Accurate Prediction of Response to Endocrine Therapy in Breast Cancer Patients

Current and Future Biomarkers

Cigdem Selli; J. Michael Dixon; Andrew H. Sims


Breast Cancer Res. 2016;18(118) 

In This Article

Abstract and Introduction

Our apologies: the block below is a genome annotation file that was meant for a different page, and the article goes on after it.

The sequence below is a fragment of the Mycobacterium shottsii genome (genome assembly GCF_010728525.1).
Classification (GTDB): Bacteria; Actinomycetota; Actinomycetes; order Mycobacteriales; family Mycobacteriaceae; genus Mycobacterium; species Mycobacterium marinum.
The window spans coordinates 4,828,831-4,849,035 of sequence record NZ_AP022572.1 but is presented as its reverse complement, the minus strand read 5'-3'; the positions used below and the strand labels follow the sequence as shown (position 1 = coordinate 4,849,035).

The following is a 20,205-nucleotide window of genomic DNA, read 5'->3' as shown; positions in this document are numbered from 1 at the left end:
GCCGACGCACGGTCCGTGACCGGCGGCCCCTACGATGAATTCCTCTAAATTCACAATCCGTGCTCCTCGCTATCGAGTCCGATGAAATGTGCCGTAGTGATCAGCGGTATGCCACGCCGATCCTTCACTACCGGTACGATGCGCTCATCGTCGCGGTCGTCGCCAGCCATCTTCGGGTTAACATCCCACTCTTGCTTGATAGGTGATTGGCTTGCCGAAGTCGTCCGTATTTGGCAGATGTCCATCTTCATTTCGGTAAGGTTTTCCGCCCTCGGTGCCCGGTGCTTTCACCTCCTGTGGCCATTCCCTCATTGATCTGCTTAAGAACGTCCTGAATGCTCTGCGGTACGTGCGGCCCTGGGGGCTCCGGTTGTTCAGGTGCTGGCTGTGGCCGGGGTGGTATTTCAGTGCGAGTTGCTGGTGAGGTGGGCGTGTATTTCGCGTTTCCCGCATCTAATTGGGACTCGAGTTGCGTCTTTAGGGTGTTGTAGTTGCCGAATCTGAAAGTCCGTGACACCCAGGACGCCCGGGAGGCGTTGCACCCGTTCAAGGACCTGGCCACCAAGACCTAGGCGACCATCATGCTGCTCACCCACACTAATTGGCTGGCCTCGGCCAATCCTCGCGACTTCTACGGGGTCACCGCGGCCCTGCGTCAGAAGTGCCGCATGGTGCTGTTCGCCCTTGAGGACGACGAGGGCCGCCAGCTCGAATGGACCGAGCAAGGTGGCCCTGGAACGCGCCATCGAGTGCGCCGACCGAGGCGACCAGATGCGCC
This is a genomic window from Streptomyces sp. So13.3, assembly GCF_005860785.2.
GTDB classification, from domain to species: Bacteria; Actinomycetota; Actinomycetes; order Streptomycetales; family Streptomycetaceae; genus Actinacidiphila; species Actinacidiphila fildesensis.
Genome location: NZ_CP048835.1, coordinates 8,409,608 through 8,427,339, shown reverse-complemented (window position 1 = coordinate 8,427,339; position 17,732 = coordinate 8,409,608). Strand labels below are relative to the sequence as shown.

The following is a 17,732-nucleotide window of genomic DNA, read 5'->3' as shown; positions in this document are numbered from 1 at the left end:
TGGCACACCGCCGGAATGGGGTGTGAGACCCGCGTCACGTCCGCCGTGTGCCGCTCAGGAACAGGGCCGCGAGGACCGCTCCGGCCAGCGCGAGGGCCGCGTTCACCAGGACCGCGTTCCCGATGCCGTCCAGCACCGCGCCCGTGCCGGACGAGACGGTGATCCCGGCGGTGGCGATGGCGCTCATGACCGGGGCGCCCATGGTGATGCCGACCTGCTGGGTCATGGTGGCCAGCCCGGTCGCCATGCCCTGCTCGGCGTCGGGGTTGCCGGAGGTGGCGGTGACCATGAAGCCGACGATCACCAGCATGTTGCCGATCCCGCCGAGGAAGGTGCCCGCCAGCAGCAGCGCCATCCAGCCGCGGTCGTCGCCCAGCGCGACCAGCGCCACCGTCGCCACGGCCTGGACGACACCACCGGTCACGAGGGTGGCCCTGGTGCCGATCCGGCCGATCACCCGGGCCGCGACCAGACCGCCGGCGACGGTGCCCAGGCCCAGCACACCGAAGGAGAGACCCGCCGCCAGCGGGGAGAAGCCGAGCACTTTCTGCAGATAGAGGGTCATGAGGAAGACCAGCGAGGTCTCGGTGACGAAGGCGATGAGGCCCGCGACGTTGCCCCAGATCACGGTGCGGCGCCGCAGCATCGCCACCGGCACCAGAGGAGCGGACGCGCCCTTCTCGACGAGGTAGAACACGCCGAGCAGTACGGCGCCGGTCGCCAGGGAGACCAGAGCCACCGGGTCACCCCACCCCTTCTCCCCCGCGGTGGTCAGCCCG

Approximately 70% of patients have breast cancers that are oestrogen receptor alpha positive (ER+) and are therefore candidates for endocrine treatment. Many of these patients relapse in the years during or following completion of adjuvant endocrine therapy. Thus, many ER+ cancers have primary resistance or develop resistance to endocrine therapy during treatment. Recent improvements in our understanding of how tumours evolve during treatment with endocrine agents have identified both changes in gene expression and mutational profiles, in the primary cancer as well as in circulating tumour cells. Analysing these changes has the potential to improve the prediction of which specific patients will respond to endocrine treatment. Serially profiled biopsies during treatment in the neoadjuvant setting offer promise for accurate and early prediction of response to both current and novel drugs and allow investigation of mechanisms of resistance. In addition, recent advances in monitoring tumour evolution through non-invasive (liquid) sampling of circulating tumour cells and cell-free tumour DNA may provide a method to detect resistant clones and allow implementation of personalized treatments for metastatic breast cancer patients. This review summarises current and future biomarkers and signatures for predicting response to endocrine treatment, and discusses the potential for using approved drugs and novel agents to improve outcomes. Increased prediction accuracy is likely to require sequential sampling, utilising preoperative or neoadjuvant treatment and/or liquid biopsies and an improved understanding of both the dynamics and heterogeneity of breast cancer.